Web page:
Anthony Lambson shows some of the books he used to study for his High School Equivalency Credential while incarcerated in the Los Alamos Detention Center. Photo by Maire O’Neill/ladailypost.com
Anthony Lambson, 21, just received his High School Equivalency Credential from the University of New Mexico-Los Alamos (UNM-LA). While this would be a cause for celebration for anyone, it is particularly significant for Lambson who will be leaving the Los Alamos Detention Center Thursday after almost 18 months in custody.
Lambson said he is grateful for the opportunity he was given to further his education and make up for the opportunities he passed up and took for granted before ending up in the Detention Center. He said it took the experiences he had following his arrest to change his habits and his attitude.
UNM-LA’s Adult Learning Center has programs designed to improve the educational levels of adults 16 years of age and older. It provides free instructional materials, tutoring and assistance for preparing for the high school equivalency credential. Lambson said he approached Detention Center Administrator Eli Salinas and asked if there was any way he could start the program.
Salinas said he told Lambson as long as he was serious about it, Detention Center staff would help him to get started.
“I told him he was going to have to work,” Salinas said. “Our job is after all to help all people.”
Salinas said it would be impossible for the Detention Center to assist an inmate in preparing the exam if it were not for the volunteers involved. He credited many people for volunteering to help Lambson achieve his goal especially tutors Joachim Schulz and Michael Lane.
Lambson expressed deep gratitude to his tutors, as well as other volunteers who come to the jail regularly such as Bill and Jennifer McKerley and Herb McLean who have offered their support during his incarceration. He also thanked Salinas and Detention Center staff for being attentive and taking a genuine interest in people as well as Chief Dino Sgambellone and Salinas for allowing the adult education program for inmates.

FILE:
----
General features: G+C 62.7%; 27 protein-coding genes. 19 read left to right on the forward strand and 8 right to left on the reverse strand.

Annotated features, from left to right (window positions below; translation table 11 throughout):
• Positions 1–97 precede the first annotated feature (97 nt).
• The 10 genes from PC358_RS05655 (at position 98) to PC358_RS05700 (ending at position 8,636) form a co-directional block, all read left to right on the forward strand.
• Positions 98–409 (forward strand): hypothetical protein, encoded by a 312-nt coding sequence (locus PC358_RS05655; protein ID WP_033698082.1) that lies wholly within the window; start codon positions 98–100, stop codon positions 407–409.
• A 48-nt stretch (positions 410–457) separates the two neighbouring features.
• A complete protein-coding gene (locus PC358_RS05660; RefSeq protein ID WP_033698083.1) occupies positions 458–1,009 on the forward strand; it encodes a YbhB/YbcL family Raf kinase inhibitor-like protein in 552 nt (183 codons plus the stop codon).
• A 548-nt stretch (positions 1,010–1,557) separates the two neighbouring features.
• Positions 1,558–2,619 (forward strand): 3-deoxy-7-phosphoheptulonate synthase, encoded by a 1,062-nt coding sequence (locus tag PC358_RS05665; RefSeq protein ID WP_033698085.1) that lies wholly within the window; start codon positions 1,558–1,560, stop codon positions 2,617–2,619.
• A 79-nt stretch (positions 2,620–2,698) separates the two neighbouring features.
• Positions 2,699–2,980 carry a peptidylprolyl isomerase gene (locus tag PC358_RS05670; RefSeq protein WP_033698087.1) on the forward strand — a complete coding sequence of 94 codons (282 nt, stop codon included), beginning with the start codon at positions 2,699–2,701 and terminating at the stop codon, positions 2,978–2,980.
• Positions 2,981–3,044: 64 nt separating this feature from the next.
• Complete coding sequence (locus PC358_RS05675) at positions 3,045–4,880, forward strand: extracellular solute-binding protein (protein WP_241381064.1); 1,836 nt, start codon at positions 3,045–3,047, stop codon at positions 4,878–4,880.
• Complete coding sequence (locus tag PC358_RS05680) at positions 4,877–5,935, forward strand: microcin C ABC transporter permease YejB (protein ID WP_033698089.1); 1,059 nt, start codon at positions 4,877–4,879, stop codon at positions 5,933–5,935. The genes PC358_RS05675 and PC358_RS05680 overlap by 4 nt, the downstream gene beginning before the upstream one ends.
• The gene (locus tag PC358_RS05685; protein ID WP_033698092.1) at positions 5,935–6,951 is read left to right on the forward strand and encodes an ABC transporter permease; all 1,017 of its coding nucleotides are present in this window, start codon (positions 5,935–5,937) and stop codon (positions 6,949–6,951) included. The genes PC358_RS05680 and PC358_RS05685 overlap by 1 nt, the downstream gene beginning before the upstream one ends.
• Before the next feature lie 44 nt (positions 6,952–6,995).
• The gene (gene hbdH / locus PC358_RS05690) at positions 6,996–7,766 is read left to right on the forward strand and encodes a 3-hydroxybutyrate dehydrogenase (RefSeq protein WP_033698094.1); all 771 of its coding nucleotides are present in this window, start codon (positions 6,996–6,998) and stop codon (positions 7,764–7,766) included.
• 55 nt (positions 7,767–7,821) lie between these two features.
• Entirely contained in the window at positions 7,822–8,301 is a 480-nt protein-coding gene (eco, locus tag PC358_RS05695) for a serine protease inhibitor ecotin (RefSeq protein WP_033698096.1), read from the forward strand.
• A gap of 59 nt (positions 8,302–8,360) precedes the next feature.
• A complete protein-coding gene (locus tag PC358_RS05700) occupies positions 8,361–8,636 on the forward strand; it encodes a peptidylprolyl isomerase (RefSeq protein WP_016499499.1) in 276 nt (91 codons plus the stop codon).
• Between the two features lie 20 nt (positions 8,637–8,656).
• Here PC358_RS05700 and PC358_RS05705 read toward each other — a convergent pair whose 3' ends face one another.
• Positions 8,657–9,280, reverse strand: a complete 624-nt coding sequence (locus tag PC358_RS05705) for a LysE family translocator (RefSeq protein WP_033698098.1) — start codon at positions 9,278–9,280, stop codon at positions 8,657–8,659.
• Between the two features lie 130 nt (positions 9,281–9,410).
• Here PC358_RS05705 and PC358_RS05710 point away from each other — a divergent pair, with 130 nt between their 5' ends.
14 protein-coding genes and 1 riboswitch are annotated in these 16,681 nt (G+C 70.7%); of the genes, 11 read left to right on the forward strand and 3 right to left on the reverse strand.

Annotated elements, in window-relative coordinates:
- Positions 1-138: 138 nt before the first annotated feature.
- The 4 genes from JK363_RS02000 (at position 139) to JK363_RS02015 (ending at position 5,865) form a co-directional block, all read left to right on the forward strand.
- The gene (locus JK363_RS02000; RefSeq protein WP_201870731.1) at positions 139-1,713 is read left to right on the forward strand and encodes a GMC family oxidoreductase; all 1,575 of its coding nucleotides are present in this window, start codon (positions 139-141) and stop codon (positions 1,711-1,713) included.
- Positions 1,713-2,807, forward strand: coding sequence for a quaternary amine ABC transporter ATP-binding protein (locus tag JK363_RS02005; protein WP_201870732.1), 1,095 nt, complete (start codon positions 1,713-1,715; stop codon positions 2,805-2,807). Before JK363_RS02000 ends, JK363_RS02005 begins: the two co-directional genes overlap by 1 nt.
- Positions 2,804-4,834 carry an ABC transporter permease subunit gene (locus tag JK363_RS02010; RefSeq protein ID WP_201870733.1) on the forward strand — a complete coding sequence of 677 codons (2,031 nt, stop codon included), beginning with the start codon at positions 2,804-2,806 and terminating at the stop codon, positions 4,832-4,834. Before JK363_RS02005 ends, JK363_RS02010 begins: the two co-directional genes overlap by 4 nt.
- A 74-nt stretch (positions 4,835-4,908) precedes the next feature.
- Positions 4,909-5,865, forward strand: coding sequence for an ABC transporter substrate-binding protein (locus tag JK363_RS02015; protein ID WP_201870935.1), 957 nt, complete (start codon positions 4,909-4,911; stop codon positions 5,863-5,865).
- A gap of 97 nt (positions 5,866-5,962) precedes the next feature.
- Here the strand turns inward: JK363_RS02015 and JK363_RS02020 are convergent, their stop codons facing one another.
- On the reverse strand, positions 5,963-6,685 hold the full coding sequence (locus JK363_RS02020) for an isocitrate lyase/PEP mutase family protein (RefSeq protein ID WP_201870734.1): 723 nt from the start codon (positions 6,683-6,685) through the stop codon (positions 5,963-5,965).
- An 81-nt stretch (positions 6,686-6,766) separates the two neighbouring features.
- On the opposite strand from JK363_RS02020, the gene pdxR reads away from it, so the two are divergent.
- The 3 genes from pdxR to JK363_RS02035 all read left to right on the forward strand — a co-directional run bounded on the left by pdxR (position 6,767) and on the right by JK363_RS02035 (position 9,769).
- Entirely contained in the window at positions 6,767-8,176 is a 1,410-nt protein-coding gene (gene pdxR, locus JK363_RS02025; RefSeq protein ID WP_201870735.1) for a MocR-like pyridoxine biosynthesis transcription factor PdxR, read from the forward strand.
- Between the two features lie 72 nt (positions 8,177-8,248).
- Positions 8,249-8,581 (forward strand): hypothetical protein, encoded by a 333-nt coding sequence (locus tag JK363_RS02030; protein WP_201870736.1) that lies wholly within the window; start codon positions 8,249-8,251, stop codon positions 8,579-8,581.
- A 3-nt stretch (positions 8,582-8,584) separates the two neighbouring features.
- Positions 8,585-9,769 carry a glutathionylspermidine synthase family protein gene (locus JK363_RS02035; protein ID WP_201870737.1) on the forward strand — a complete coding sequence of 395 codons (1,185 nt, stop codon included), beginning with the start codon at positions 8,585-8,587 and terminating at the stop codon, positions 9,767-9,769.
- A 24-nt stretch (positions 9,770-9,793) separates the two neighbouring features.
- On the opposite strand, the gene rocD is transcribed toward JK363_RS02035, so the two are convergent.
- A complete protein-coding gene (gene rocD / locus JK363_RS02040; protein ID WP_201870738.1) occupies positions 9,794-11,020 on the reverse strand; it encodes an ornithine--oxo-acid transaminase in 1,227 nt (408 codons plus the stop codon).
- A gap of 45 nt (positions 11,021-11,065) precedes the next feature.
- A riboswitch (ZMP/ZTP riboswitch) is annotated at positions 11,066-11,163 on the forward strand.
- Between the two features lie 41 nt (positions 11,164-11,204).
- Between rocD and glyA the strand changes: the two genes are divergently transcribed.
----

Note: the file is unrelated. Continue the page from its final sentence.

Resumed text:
“This jail is unique. If you’re going to be here, you’re going to be sober and you’re going to be safe because the detention officers stay on top of things here,” Lambson said. “There’s a nice library where you can read and learn and begin your education in a peaceful, calm environment. There’s not that threat of violence here, which has been a real blessing for me.”
During his first few months at the Detention Center, Lambson handwrote a 400-page novel. He said he likes to write fiction and essays and considers himself a storyteller. He said he used his novel as a way of reflecting through a made-up story.
When he leaves the Detention Center Thursday, Lambson is headed to the Teen Challenge Program in Arizona for 13 months. He hopes he will be determined to be a valuable asset to the program and hired on to spend additional time there. While acknowledging the hard work he himself put into the program, he thanked everyone involved in his success including family and friends.
“This is the happiest I have ever been, not living a life of guilt,” Lambson said.
Dr. Jane Clements, adult learning program coordinator said she is very pleased that UNM-LA has been able to be a part of Lambson’s success but credited him for his hard work and his volunteer teachers and tutors for being there for him. She said it is very gratifying to see the Detention Center administration and staff go above and beyond in helping inmates such as Lambson.
Gabriel Baca, the program manager said UNM-LA appreciates the great partnership they have with the Los Alamos Police Department. He said sometimes they get a call from Salinas telling them there is an inmate at the Detention Center who would like to be involved in the program and Clements and Salinas work out the logistics to make it happen.
“We are grateful for the support of Chief Sgambellone and our UNM-LA CEO Cindy Rooney,” he said.